The Kennedy Center is making amends with the Latino community.
The prestigious arts organization honored guitarist Carlos Santana and opera singer Martina Arroyo this year, a year after the National Hispanic Foundation for the Arts took the Kennedy Center to task for consistently passing over Latino candidates for the distinction.
“It’s better than Fourth of July, Christmas, Thanksgiving and Valentine’s,” Santana, 66, told the New York Times.
The Mexican-American rocker is perhaps best known for his classic “Oye, Como Va?” Santana exploded onto the national scene after playing at Woodstock. He’s won 10 Grammys and sold 100 million records, the Times reports.
The Washington Post refers to Arroyo as one of a “generation of opera singers who broke the color barrier at the Metropolitan Opera” in New York. The 76-year-old artist was raised in Harlem.
With the awards, the grand total of Latino Kennedy Center Honorees now reaches four over the organization’s 35 years. The other two are sings Plácido Domingo and theater actress Chita Rivera.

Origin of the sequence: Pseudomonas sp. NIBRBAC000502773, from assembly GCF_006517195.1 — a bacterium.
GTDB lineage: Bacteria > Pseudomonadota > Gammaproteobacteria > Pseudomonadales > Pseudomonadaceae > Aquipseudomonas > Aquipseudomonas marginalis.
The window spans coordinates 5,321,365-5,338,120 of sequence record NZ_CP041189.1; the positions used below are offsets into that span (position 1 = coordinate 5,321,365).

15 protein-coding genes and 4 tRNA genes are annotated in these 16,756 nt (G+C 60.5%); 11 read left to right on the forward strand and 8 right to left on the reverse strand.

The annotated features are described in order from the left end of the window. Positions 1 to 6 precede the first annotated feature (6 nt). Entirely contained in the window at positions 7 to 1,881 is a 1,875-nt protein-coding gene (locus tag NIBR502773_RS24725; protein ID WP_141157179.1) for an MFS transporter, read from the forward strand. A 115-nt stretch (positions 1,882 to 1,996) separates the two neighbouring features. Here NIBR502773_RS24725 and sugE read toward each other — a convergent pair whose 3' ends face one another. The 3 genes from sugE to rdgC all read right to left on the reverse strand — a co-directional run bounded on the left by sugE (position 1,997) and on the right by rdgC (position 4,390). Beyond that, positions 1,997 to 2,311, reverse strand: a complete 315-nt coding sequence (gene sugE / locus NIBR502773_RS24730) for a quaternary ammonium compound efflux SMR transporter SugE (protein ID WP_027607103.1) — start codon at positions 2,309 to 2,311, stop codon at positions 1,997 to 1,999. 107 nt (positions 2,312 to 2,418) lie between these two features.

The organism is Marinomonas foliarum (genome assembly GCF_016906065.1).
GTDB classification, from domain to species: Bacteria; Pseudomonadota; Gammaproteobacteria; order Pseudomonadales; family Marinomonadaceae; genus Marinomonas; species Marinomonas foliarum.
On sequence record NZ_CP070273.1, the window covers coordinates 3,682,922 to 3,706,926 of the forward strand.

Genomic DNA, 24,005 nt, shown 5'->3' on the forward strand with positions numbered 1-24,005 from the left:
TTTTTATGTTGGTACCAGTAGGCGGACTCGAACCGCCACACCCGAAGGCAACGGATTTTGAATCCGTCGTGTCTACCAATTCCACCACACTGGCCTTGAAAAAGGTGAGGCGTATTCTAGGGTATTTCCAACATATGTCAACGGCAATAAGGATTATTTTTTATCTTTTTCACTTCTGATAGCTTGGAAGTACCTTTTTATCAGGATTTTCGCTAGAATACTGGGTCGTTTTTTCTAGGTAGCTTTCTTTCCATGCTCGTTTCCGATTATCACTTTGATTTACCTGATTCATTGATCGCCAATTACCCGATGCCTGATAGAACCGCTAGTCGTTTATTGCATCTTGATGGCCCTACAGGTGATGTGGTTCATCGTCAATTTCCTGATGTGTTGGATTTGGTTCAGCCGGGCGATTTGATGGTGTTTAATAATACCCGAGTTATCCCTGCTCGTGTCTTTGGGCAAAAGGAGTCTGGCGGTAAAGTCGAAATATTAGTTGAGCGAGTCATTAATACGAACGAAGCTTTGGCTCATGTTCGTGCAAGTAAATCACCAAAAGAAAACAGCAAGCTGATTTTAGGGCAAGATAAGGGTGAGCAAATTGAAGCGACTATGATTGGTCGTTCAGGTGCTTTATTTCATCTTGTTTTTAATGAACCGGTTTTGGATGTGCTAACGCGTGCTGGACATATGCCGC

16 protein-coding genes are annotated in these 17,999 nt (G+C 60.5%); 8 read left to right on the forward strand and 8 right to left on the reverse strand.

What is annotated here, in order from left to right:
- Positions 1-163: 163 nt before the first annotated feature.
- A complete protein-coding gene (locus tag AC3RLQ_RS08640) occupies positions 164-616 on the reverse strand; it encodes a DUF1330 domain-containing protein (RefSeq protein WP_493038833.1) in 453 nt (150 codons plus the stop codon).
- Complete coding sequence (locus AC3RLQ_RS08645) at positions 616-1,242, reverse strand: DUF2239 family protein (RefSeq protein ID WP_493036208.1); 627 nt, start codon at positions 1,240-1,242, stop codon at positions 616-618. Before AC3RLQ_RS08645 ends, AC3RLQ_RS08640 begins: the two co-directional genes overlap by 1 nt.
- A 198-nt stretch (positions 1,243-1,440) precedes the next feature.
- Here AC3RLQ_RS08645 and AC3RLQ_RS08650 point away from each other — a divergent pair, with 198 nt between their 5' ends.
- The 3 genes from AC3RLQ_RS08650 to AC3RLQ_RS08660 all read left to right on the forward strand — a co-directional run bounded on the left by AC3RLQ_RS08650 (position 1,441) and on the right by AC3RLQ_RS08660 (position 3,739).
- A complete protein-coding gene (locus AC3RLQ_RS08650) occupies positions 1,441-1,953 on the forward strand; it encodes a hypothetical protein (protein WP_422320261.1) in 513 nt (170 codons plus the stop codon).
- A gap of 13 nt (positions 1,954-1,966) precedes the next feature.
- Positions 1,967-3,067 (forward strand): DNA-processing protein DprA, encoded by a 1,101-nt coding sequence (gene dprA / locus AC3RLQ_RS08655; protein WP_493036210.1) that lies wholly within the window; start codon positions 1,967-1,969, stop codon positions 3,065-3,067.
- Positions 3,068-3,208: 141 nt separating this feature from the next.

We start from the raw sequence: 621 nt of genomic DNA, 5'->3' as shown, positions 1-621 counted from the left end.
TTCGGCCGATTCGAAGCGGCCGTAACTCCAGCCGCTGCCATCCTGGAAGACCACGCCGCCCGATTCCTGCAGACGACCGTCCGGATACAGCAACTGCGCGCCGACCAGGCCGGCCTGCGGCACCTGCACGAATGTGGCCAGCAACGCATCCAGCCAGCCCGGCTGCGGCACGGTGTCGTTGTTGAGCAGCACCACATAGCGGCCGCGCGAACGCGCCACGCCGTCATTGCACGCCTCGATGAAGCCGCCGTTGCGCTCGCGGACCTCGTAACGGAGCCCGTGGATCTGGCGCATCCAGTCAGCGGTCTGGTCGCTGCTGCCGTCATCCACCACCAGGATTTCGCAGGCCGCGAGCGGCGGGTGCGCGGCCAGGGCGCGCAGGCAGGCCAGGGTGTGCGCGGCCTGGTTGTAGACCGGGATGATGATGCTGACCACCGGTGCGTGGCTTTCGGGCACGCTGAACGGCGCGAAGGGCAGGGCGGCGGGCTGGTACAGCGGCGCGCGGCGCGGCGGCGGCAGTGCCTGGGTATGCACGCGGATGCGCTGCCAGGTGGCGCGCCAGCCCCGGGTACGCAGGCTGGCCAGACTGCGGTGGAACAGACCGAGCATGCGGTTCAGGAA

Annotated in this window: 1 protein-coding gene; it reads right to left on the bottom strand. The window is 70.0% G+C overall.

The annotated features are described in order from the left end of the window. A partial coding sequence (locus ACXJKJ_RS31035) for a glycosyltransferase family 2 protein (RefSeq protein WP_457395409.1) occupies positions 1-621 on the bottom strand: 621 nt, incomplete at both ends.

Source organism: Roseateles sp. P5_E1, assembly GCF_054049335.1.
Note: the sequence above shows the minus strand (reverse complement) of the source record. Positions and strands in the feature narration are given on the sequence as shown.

Piano legend Herbie Hancock, pop musician Billy Joel and actress Shirley MacLaine rounded out the list.
The Kennedy Center retooled its method for selecting honorees after the National Hispanic Foundation for the Arts blasted them for only awarding the top honor to two Latinos over the program’s history. The organization faced further criticism after the press reported that Kennedy Center President Michael Kaiser told NHFA director Felix Sanchez by phone to “go f*#k himself.”
Kaiser apologized for the remark.